It is the job of the journalist to be the watchdog for society. They are here to call out the wrongs and point out the rights. You learn this in any Journalism 101 or Media Studies/Mass Communication 101 class.
Recently, Mather reported on an LAPD shooting involving a man alleged to have thrown a 40-ounce bottle at the back of a police car, shattering the window.
Two Los Angeles police officers were stopped at a red light in Van Nuys when the back window of their patrol car shattered.
Fearing they were under fire, the officers bailed out of the cruiser and fired their own guns at a nearby man they believed was responsible, killing him, LAPD officials said.
When investigators searched his body and the nearby scene, they didn’t find a gun or any other weapon, police said Monday. Instead, they determined that he had shattered the patrol car’s window by throwing a 40-ounce beer bottle.
The Times editorial board took the LAPD to task in an editorial titled “Shot to death for throwing a bottle?”
Whenever someone dies at the hands of police, we owe it to the officers as well as the public to have a full and open accounting. This is all the more important now, when there’s a bitter national debate over police shootings of unarmed men and a growing rift between the city’s officers and its residents — and when another person has been killed by police under troubling circumstances.
Few facts about this latest incident have been released to the public. Two Los Angeles Police Department officers in a patrol car were stopped at a light at Victory and Van Nuys boulevards Saturday night when a 40-ounce beer bottle crashed through the back window. The officers got out and shot to death a man who they thought threw the bottle. That’s it. The police haven’t even disclosed the dead man’s name.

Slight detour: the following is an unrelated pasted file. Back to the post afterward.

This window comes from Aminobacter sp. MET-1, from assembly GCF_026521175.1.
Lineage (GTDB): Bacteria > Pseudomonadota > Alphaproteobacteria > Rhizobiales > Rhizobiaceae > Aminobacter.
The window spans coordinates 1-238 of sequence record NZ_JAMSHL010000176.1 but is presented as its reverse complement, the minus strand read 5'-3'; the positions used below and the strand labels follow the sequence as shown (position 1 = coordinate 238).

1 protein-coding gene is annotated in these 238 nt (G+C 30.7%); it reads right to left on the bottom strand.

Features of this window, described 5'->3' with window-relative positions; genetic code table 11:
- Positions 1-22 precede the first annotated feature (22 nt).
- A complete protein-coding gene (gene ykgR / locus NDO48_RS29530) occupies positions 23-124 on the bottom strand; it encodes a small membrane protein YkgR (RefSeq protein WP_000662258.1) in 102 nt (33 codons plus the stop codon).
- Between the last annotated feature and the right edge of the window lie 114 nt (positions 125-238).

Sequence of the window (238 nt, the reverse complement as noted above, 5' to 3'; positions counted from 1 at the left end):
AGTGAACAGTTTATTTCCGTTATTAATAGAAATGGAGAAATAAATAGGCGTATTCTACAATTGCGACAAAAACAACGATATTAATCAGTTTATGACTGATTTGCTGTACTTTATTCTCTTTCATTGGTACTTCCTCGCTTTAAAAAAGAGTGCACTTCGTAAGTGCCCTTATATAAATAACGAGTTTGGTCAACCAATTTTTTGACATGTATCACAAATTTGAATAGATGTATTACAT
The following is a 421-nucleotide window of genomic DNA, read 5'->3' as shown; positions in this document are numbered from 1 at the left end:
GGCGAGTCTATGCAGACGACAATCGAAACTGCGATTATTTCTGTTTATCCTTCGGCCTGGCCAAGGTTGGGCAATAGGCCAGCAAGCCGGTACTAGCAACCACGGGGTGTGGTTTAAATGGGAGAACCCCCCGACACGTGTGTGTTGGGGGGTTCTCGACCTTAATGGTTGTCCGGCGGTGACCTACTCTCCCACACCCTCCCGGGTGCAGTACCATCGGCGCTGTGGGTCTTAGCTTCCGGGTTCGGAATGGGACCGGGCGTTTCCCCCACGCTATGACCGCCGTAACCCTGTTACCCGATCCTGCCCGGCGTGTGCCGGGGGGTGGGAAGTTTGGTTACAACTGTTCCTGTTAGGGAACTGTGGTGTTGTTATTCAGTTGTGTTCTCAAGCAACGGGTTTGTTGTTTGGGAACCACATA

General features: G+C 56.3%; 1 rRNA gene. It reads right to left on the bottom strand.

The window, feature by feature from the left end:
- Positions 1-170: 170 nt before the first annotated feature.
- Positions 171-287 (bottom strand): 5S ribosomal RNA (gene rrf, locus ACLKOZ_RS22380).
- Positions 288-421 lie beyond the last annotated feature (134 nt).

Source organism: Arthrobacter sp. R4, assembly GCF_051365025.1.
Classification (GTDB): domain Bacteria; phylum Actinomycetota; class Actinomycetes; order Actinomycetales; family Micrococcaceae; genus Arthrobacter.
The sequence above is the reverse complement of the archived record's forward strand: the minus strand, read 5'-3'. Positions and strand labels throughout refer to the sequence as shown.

LAPD Chief Charlie Beck responded in the Opinion section of The Times today:
The LAPD publicly discloses more information about its uses of force than any police agency in the country. We provide preliminary information at the scene, we routinely issue press statements with additional details, and we publicly disclose detailed reports with the facts, analysis and findings in each case.
Some questions, like whether the shooting was in policy or what was the name of the decedent, cannot be answered within hours of an incident. Our civilian Board of Police Commissioners must determine whether an officer-involved shooting is consistent with our high standards, but only after a thorough investigation and analysis is completed.
This is what happens when you do good journalism. You hold people accountable and make them answer for their actions.
We need more of this from our media.